Mr. Palmer’s Opinion in what Mode to Ship Tea to America
The Bohea tea to be taken out of what was refused by the buyers last sale; but particular care to be taken that none under the degree of middling, or good middling, nor any damaged chests are sent, to be marked & invoiced, not according to the King's numbers, but the Company's, to be reweighed, by thus marking them, each bed will be kept separate, and there will not only be no pretence abroad for finding fault, as from No. to No., will be exactly of the same quantity, having been packed from the said heap or pile at Canton, and since examined in England. But the taste of the Americans will also be better known, that is, whether they prefer a fresh middling tea, provided it is not absolutely faint, or a strong, rough tea. A certain quantity of each of these kinds to be sent to each place, that either may not have the advantage over the other, by having teas of a superior quality, their respective qualities to be remarked in the invoices. A small assortment of about a dozen or twenty small chests of Hyson, Souchong, Congou, and each specie of Singlo tea, viz.: Twankey, Skin and First Sort, to be sent to each place, with proper remarks thereon in the respective invoices, each of these species to be taken out of some bed or break of teas now laid down, or intended so to be, for next September sale, regard being had to their respective qualities, and to be taken out of such beds or breaks, which shall be sufficiently large, not only to supply each Colony with its quantity, but also to leave a considerable part thereof to be sold at the ensuing sale, by which means the Company may hereafter compare the prices to the same parcel of tea sells for, not only at each Colony, but also at their own sales, which can no otherwise be done, as each of these species, going under the same general denomination of Hyson, Souchong, Congo and Singlo, vary almost 100 pr cent. in the price they sell for, according to quality, & not 10 pr cent. in the purchase.
As it would be a great object with the Company to introduce, if possible, the consumption of Singlo tea into America, that being a kind of tea which spoils by age, much more than Bohea, and also that of which they are much more considerably overloaded with, and further, such an introduction would have this advantage also, that the foreign countries could not soon rival us, not being themselves importers of any considerable quantity of this specie of tea. It should be recommended to the agents, to endeavour all they can, at such introduction, which it is conceived may be brought about, at least in some degree, from the experience of the consumption here in England, which will appear to have constantly gained ground proportionally, as its price at the Company's sales has approached nearer to Bohea tea, and in the present situation of this branch of the Company's trade, it might easily be made appear, it would be for their advantage, even to sell it in America, at the quoted price of Bohea, by which means they might be relieved from the disagreeable alternative of selling it here under prime cost, or keeping a greater quantity unsold in their warehouses, until it is spoiled by age.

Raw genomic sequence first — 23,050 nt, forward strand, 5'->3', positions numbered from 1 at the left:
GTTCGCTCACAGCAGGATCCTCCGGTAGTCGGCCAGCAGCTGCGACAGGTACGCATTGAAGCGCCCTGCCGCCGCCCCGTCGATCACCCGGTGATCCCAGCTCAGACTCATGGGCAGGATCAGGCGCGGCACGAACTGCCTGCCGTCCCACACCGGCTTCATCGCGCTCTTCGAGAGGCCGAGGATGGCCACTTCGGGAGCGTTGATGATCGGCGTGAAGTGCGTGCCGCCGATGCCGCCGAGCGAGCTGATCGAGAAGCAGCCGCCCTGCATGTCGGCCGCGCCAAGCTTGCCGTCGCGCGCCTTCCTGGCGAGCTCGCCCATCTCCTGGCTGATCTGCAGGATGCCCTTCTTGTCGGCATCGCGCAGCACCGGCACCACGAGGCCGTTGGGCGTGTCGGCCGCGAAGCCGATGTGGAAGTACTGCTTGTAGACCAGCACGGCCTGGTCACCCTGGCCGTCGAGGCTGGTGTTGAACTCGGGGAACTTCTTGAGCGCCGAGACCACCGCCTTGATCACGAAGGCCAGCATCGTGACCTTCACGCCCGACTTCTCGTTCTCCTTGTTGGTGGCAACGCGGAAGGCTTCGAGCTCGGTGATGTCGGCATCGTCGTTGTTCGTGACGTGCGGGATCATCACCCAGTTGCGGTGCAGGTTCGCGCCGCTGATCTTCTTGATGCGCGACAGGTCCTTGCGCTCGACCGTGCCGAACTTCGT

London, Augt 5th 1773.
St. Paul's Churchyard, No. 55.
I am favored with yours of yesterday's date, and agreeable to your request, I shall immediately communicate the information therein contained, to Richard Clarke, Esqr., & Sons, Merchants, in Boston, New England, which is the house with which I am connected, and who I flatter myself will acquit themselves of the trust the Hon'ble the Court of Directors have been pleased to repose in them.
I would also beg leave to solicit part of the freight of the tea for a vessel which I shall possibly have ready in ten days, provided it will agree with the time you propose to ship them.
I am, sir,
Your most hum. servt
Mr. Wm. Settle, 17th Augt
Wm., Capt Joseph Royal
Loring, will be ready in 5 days.
The Committee of Warehouses desire you will inform them whether you have a constant trader to Boston or South Carolina ready to sail, as the East India Comy intend to export teas to both those Colonies, and are desirous of giving you the preference of the freight.
I am, sir,
Your most obedit sert
East India House, 5th Augt 1773.
To George Hayley, Esqr.
Thos. Lane, Esqr.
Alex. Champion, Esqr.
The deputy chairman of the East India Comy desires you would point out to the Comtee of Warehouses what sorts of tea and quantity of each are, in your opinion, proper to be sent to Boston & South Carolina, to make up to the former of those places, an export equal to 300 large chests of Bohea tea, and the latter a quantity equal to 200 large chests Bohea.
Mr. Holbrook says if you can be with him this morning, you will expedite his business very much, as the Comtee have directed him to make ready for shipping immediately.
I am, sir,
Your most hum. servt
East India House, 6th Augt 1773.
Mr. Wm. Settle.